Five Depression Self Help Strategies

May 30, 2013

depression self help

by Dr. Ralph Bieg

 

There are a number of effective depression self help strategies. These strategies can be especially beneficial when used in combination with psychotherapy.

1) Monitor your self talk (and learn to talk back). No big surprise – depressed people think a lot of negative thoughts. They put themselves down, are critical of others, expect the worse, overgeneralize, and lack hope for a brighter future.  These self-defeating thoughts lead to self-defeating behaviour (Like not even applying for a job that you are qualified for, because you’ve convinced yourself they won’t hire you.)

 

When you experience a negative emotion, that negative feeling was preceded and caused by a negative thought.  So if you’re feeling, depressed, anxious, hopeless, guilty, etc. – STOP – and examine your thoughts. You can train yourself to recognize negative thoughts, challenge them, reframe them, put them in perspective, replace them with something neutral (or better yet, positive), or just reject them. Read a good article on how to challenge negative talk by Ben Martin, PSY.D. here. Another useful therapeutic approach is to alleviate negative thoughts using repetition. This approach is described in the article “Handling Negative Thoughts by Repetition” by Tali Shenfield, PSY.D – read it here.

 

You can also be affected by other’s negativity. Avoid, or at least limit contact with, the complainers and “Debbie Downers” who see the world as out to get them and their glass as half empty. As much as possible, hang out with happy, optimistic people who see the best in and encourage you.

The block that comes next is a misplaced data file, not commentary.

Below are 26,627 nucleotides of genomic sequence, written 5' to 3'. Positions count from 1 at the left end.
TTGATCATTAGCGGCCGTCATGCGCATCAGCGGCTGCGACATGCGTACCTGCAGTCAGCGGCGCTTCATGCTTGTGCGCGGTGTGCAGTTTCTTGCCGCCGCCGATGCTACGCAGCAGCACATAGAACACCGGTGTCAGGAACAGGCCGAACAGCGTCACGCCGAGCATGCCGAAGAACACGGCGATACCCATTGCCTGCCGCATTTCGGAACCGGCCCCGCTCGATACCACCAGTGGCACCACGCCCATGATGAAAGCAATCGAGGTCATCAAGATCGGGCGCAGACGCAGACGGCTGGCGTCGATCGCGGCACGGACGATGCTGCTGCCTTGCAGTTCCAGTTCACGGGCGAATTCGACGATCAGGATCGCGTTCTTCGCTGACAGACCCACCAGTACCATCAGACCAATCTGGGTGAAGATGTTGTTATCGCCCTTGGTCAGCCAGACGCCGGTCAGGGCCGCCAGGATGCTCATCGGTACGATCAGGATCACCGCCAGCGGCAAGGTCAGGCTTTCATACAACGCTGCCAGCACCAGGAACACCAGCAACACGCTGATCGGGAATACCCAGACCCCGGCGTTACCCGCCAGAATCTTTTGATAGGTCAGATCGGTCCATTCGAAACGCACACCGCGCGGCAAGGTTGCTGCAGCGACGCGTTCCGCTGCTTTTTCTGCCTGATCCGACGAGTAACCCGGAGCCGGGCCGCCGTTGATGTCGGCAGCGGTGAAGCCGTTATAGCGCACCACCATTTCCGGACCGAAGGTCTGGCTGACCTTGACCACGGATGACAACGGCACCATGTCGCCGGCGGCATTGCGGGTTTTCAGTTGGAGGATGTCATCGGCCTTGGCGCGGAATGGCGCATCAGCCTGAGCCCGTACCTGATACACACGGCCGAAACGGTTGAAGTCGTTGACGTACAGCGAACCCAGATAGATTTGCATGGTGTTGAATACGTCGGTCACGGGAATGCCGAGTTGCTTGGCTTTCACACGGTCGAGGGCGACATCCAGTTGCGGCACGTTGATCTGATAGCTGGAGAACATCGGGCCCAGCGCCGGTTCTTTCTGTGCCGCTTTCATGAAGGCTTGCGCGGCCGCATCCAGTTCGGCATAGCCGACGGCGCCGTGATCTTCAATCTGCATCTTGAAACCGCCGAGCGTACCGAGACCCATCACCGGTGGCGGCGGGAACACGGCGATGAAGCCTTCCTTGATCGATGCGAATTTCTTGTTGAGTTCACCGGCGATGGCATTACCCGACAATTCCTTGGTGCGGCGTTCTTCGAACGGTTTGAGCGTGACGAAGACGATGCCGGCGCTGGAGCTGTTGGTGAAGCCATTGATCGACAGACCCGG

2) Keep a gratitude journal, a simple notebook in which you write down at least five things you are grateful for each day, even if it is as inconsequential as your first morning cup of hot coffee. As Christine Kane explained so well in her online article Gratitude Journals and Why They Work, “This is not about living in denial or being phony. What it is about is refining your focus. In other words, I encourage the sensitive and bright people in the world to refocus their sensitivity so that they are sensitive to the joy and the good things in their lives, and not just to how bad and painful things feel to them.”

 

3) Take a natural remedy – Consult with a alternative health practitioner or natural health store about natural remedies such as 5-HTP, SAMe, and St. John’s wort:

 

  • 5-HTP (5-Hydroxytryptophan) is an amino acid that occurs naturally in the body. The body uses the amino acid tryptophan to make 5-HTP, which it then turns into the neurotransmitter serotonin. Unlike serotonin, 5-HTP can cross the blood/brain barrier, accessing the brain from the bloodstream.

 

It is also a precursor of the “sleep hormone” melatonin. Serotonin plays a role in mood, appetite, and sleep, and 5-HTP is sold over the counter in many countries as a dietary supplement to treat depression, anxiety, sleep disorders, binge eating and fibromyalgia.